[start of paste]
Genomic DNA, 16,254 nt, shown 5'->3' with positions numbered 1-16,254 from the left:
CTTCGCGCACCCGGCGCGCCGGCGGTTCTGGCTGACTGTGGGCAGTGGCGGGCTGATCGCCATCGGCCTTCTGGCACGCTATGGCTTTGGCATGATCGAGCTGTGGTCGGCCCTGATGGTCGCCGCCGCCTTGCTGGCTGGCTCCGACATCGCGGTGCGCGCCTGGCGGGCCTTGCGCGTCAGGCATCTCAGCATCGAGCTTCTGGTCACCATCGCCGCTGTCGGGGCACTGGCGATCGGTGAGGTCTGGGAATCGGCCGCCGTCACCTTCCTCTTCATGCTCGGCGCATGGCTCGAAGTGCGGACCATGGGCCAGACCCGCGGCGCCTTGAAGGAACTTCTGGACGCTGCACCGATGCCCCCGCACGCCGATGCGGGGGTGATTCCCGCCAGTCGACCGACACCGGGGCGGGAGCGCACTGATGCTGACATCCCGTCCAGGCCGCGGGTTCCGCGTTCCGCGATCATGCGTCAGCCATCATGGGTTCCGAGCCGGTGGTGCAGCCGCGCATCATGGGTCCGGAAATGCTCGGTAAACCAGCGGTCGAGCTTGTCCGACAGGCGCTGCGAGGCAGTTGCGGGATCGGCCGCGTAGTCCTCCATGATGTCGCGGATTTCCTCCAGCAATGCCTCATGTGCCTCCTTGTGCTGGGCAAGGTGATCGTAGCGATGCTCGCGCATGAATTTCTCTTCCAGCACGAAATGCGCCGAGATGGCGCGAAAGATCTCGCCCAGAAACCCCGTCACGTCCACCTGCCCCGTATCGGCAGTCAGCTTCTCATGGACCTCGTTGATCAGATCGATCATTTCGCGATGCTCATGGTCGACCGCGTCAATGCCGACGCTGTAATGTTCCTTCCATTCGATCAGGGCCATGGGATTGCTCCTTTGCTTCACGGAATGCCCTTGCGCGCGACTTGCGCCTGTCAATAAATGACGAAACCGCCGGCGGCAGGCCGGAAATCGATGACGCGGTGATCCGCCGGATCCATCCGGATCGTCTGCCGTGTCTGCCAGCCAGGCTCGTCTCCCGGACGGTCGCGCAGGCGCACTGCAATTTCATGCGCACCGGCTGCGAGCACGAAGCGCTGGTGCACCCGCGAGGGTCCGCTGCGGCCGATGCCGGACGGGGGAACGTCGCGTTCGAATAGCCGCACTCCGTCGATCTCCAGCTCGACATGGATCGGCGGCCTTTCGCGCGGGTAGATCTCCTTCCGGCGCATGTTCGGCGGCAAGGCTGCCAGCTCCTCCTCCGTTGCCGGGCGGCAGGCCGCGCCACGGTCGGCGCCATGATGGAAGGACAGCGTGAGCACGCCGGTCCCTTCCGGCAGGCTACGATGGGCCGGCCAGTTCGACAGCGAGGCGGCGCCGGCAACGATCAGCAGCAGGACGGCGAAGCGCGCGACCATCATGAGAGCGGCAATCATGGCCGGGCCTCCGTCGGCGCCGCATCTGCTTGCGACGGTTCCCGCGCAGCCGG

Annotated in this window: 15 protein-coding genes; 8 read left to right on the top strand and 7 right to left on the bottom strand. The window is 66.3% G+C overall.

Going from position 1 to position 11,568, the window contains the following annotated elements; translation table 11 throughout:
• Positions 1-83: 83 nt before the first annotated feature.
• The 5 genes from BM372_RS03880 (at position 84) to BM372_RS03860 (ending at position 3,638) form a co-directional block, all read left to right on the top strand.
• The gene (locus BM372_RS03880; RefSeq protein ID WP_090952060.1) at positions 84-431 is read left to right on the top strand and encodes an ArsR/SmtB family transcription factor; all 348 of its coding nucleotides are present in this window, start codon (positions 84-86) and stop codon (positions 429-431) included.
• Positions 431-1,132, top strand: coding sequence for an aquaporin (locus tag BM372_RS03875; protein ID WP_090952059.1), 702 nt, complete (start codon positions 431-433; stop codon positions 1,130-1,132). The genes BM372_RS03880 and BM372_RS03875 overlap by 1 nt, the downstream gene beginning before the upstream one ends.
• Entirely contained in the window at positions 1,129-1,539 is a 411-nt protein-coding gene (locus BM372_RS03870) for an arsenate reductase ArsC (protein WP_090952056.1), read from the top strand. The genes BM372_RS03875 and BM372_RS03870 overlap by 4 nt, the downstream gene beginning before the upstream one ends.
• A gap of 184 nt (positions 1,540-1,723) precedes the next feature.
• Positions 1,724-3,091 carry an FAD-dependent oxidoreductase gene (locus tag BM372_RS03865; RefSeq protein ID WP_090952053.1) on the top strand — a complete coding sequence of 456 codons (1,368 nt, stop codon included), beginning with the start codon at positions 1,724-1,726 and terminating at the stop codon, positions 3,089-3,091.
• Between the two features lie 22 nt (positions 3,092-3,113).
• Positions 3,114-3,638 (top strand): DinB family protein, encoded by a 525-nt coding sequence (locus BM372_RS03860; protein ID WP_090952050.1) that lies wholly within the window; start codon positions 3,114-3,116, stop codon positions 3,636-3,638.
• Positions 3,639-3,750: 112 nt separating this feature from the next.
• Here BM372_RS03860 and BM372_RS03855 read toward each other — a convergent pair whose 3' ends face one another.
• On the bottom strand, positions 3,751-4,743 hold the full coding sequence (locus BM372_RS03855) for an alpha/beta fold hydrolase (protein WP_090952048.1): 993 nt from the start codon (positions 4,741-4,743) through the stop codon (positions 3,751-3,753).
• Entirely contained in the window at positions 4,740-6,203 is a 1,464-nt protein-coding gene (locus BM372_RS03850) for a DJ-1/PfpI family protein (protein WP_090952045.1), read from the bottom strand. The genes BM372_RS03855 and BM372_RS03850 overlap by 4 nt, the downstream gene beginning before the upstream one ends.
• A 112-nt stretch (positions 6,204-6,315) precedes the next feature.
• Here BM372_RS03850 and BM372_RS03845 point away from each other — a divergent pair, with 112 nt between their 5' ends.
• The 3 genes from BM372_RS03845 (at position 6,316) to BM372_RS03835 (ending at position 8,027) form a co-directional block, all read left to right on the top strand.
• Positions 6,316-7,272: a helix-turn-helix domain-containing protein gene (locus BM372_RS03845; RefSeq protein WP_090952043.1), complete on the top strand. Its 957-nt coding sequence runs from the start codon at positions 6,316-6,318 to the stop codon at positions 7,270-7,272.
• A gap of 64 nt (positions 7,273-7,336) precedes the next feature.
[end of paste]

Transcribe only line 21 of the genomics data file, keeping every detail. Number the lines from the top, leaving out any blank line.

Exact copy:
• Positions 6,316-7,272: a helix-turn-helix domain-containing protein gene (locus BM372_RS03845; RefSeq protein WP_090952043.1), complete on the top strand. Its 957-nt coding sequence runs from the start codon at positions 6,316-6,318 to the stop codon at positions 7,270-7,272.